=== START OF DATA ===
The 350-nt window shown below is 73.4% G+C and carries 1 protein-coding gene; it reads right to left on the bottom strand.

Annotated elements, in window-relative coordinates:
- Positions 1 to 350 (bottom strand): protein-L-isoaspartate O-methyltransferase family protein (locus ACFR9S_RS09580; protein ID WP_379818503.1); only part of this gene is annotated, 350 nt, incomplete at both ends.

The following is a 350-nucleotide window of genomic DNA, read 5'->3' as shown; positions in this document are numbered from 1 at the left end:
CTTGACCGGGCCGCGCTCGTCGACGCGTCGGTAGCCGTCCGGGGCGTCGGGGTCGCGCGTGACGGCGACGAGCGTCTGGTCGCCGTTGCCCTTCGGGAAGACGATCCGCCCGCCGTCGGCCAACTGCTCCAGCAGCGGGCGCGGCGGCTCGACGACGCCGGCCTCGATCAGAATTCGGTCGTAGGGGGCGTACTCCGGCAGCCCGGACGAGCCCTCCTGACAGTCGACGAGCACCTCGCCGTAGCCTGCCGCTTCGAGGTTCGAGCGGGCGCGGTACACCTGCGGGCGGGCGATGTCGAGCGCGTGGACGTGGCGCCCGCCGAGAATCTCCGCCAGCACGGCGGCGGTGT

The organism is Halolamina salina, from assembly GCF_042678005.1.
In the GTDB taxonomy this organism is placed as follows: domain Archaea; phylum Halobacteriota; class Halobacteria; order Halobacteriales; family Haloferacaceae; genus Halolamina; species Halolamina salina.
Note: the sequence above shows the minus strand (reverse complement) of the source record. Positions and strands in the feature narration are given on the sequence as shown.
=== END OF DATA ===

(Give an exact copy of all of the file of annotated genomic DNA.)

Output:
The 350-nt window shown below is 73.4% G+C and carries 1 protein-coding gene; it reads right to left on the bottom strand.

Annotated elements, in window-relative coordinates:
- Positions 1 to 350 (bottom strand): protein-L-isoaspartate O-methyltransferase family protein (locus ACFR9S_RS09580; protein ID WP_379818503.1); only part of this gene is annotated, 350 nt, incomplete at both ends.

The following is a 350-nucleotide window of genomic DNA, read 5'->3' as shown; positions in this document are numbered from 1 at the left end:
CTTGACCGGGCCGCGCTCGTCGACGCGTCGGTAGCCGTCCGGGGCGTCGGGGTCGCGCGTGACGGCGACGAGCGTCTGGTCGCCGTTGCCCTTCGGGAAGACGATCCGCCCGCCGTCGGCCAACTGCTCCAGCAGCGGGCGCGGCGGCTCGACGACGCCGGCCTCGATCAGAATTCGGTCGTAGGGGGCGTACTCCGGCAGCCCGGACGAGCCCTCCTGACAGTCGACGAGCACCTCGCCGTAGCCTGCCGCTTCGAGGTTCGAGCGGGCGCGGTACACCTGCGGGCGGGCGATGTCGAGCGCGTGGACGTGGCGCCCGCCGAGAATCTCCGCCAGCACGGCGGCGGTGT

The organism is Halolamina salina, from assembly GCF_042678005.1.
In the GTDB taxonomy this organism is placed as follows: domain Archaea; phylum Halobacteriota; class Halobacteria; order Halobacteriales; family Haloferacaceae; genus Halolamina; species Halolamina salina.
Note: the sequence above shows the minus strand (reverse complement) of the source record. Positions and strands in the feature narration are given on the sequence as shown.